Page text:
Big Muhly Grass, Blue Muhly Grass
Muhlenbergia lindheimeri

Family: Poaceae (poh-AY-see-ee) (Info)
Genus: Muhlenbergia (mew-len-BERG-gee-uh) (Info)
Species: lindheimeri (lind-HY-mer-ee) (Info)

Category:

Perennials

Height:

36-48 in. (90-120 cm)

Spacing:

36-48 in. (90-120 cm)

Hardiness:

USDA Zone 7a: to -17.7 C (0 F)

USDA Zone 7b: to -14.9 C (5 F)

USDA Zone 8a: to -12.2 C (10 F)

USDA Zone 8b: to -9.4 C (15 F)

USDA Zone 9a: to -6.6 C (20 F)

USDA Zone 9b: to -3.8 C (25 F)

USDA Zone 10a: to -1.1 C (30 F)

USDA Zone 10b: to 1.7 C (35 F)

USDA Zone 11: above 4.5 C (40 F)

Sun Exposure:

Full Sun

Danger:

Unknown - Tell us

Bloom Color:

Silver/Gray

Bloom Time:

Late Summer/Early Fall

Mid Fall

Late Fall/Early Winter

Foliage:

Silver/Gray

Blue-Green

Other details:

Drought-tolerant; suitable for xeriscaping

This plant is resistant to deer

Soil pH requirements:

6.6 to 7.5 (neutral)

7.6 to 7.8 (mildly alkaline)

7.9 to 8.5 (alkaline)

8.6 to 9.0 (strongly alkaline)

Patent Information:

Unknown - Tell us

Propagation Methods:

From seed; direct sow after last frost

Seed Collecting:

Unknown - Tell us

Regional

This plant has been said to grow in the following regions:

Litchfield Park, Arizona

Sarasota, Florida

Ludington, Michigan

Arlington, Texas

Austin, Texas (3 reports)

Crawford, Texas

Dripping Springs, Texas

Fort Worth, Texas

Magnolia, Texas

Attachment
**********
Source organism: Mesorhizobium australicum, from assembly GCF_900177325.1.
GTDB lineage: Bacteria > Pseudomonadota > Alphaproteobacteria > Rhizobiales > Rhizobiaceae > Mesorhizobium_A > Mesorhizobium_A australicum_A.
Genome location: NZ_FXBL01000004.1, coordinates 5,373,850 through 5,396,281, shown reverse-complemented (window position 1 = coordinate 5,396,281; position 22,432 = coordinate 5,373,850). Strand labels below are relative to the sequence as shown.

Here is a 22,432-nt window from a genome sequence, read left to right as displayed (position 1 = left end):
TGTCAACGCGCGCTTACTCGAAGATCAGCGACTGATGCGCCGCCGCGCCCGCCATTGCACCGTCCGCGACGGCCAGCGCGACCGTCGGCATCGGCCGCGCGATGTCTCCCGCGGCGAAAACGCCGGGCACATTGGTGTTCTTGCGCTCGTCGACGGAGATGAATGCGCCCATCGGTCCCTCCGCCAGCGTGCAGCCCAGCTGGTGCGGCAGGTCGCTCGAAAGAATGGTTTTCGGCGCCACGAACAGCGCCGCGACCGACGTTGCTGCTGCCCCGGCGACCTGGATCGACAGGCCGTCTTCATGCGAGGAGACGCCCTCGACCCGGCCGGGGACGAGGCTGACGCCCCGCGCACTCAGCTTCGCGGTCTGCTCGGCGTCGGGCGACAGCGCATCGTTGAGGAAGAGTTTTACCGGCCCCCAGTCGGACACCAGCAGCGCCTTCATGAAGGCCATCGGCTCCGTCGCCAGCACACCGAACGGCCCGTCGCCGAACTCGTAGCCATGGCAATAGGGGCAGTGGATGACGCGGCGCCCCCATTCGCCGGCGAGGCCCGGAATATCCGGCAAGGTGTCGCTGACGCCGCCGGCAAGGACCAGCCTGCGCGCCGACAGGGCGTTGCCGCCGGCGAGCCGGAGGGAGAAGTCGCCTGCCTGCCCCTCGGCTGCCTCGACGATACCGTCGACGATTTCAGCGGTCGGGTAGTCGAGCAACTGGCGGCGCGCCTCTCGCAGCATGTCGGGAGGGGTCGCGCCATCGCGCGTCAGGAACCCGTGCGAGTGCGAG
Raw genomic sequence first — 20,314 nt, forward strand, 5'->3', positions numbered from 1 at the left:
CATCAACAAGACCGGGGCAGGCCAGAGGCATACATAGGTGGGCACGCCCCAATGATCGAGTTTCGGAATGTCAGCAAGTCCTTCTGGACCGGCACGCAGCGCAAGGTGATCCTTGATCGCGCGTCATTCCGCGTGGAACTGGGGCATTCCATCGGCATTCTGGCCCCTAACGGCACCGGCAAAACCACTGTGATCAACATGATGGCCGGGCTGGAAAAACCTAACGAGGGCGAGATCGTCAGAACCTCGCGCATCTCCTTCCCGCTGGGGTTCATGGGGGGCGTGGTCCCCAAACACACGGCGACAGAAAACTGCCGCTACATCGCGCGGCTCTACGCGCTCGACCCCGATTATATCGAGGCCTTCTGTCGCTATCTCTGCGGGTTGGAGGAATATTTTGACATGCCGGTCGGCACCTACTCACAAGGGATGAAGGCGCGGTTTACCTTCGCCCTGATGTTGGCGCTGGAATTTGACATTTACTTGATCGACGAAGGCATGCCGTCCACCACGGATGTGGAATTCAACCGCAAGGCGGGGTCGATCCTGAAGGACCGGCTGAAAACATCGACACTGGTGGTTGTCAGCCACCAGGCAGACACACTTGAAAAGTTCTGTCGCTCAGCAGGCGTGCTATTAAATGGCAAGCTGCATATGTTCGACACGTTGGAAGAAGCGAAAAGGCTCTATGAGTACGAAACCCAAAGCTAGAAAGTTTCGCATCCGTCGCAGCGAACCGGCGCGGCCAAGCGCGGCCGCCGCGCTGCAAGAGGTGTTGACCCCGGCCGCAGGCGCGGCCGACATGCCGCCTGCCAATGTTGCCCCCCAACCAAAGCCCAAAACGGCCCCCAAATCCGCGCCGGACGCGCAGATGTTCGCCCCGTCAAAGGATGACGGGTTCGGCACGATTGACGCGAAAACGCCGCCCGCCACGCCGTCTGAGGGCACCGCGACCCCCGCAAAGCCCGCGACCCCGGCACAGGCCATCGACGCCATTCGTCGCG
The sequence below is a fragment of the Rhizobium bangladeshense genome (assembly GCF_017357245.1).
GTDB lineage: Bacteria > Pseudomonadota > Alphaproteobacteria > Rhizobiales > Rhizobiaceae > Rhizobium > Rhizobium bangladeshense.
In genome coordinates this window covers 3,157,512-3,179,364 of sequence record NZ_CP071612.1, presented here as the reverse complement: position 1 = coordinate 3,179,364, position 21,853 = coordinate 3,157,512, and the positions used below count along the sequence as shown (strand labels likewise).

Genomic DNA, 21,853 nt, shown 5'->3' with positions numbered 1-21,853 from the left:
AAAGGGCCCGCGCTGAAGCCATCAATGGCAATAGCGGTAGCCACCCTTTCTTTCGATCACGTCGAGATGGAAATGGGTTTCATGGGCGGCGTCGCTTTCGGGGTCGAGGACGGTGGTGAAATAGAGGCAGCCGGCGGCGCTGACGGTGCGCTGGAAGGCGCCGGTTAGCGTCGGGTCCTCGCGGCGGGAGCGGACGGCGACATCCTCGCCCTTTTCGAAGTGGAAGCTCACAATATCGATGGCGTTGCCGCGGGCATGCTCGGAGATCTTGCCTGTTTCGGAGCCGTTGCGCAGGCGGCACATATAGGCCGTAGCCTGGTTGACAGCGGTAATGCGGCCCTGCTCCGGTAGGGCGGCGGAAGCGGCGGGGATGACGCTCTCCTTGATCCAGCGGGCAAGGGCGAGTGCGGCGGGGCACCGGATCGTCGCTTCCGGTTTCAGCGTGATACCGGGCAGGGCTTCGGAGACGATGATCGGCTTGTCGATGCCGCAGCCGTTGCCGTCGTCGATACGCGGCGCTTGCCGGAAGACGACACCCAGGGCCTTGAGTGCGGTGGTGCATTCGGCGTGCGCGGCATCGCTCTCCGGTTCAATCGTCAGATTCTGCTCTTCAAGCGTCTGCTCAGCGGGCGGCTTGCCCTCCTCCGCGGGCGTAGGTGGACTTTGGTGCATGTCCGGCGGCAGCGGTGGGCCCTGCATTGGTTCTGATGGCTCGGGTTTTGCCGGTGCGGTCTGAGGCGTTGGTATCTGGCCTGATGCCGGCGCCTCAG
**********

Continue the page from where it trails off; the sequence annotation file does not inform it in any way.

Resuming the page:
New Braunfels, Texas

San Antonio, Texas (2 reports)

Sherman, Texas

Spring Branch, Texas

show all

Gardeners' Notes:

2
positives
0
neutrals
0
negatives
RatingContent
Positive

On Oct 26, 2006, frostweed from Josephine, Arlington, TX (Zone 8a) wrote:

Muhlenbergia lindheimeri, Big Muhly is Endemic to Texas, and a beautiful grass for the ornamental native garden.

Positive

On Mar 22, 2004, mocatmom from Driftwood, TX (Zone 8b) wrote:

Excellent specimen plant for dry, poor or alkaline soils. Dramatic seed plumes in autumn/winter add visual interest. A better choice than pampas grass for central Texas gardens. Although this ornamental grass thrives on full, hot sun and very little water, I've found stands of this native grass growing wild in deeply shaded gulleys near wet-weather creekbeds in the Texas Hill Country. Burn or cut to the ground in late February (Texas) for regrowth in spring.